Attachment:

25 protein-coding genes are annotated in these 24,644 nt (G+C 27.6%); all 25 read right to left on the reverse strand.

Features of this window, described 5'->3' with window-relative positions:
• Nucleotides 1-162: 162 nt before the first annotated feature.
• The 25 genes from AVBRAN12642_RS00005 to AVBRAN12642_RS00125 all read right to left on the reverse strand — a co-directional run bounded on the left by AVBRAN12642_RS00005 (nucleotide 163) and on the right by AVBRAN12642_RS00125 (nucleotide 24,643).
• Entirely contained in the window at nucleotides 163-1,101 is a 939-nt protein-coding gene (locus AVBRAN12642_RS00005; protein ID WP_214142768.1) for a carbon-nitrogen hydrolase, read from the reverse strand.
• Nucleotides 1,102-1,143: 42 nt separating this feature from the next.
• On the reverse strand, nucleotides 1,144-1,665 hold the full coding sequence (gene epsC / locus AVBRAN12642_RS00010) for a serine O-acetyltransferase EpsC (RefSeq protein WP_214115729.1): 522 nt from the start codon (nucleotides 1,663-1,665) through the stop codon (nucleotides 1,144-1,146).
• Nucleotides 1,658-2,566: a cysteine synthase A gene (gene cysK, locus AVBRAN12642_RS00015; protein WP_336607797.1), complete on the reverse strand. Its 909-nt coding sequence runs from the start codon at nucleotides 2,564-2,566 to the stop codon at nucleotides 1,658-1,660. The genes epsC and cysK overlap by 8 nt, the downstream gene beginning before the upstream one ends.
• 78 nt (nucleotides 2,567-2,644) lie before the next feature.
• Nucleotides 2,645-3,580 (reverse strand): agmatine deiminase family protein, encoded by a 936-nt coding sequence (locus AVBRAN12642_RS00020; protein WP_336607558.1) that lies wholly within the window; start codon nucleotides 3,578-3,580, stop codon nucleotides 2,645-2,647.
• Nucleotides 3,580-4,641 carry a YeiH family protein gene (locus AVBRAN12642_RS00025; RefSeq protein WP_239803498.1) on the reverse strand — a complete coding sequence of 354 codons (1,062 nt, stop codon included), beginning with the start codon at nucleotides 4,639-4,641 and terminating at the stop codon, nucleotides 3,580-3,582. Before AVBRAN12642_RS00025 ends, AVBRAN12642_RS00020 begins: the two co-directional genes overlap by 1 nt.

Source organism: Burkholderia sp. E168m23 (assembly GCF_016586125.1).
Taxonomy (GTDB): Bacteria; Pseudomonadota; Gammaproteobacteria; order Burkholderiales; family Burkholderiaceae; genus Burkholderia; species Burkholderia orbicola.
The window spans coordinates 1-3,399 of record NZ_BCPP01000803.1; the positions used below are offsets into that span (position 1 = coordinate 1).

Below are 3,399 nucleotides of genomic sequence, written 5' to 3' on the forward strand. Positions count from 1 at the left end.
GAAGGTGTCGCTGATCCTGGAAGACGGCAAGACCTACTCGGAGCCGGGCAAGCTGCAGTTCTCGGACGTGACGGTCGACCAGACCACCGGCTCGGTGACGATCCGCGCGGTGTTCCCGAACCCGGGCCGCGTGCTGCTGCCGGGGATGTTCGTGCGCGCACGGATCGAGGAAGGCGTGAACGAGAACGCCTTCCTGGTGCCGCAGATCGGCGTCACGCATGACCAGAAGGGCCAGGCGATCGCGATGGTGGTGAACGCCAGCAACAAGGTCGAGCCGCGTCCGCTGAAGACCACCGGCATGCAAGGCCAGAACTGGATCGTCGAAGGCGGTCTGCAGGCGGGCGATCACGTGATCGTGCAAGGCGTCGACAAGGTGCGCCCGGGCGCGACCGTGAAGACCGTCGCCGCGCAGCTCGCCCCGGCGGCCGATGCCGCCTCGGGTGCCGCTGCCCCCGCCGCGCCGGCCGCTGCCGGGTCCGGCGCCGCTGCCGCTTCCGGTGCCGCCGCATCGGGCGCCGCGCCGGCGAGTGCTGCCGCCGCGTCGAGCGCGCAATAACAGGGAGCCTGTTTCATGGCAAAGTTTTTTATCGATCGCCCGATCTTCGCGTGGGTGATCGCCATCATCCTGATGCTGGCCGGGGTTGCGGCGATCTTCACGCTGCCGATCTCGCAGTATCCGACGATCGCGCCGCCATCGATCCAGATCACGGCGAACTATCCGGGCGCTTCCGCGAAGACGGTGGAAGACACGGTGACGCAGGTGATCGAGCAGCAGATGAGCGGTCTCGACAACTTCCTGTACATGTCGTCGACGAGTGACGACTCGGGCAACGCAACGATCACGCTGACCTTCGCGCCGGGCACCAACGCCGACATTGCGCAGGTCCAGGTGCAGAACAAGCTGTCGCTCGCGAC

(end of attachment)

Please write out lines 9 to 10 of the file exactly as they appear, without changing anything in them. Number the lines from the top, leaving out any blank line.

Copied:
• 78 nt (nucleotides 2,567-2,644) lie before the next feature.
• Nucleotides 2,645-3,580 (reverse strand): agmatine deiminase family protein, encoded by a 936-nt coding sequence (locus AVBRAN12642_RS00020; protein WP_336607558.1) that lies wholly within the window; start codon nucleotides 3,578-3,580, stop codon nucleotides 2,645-2,647.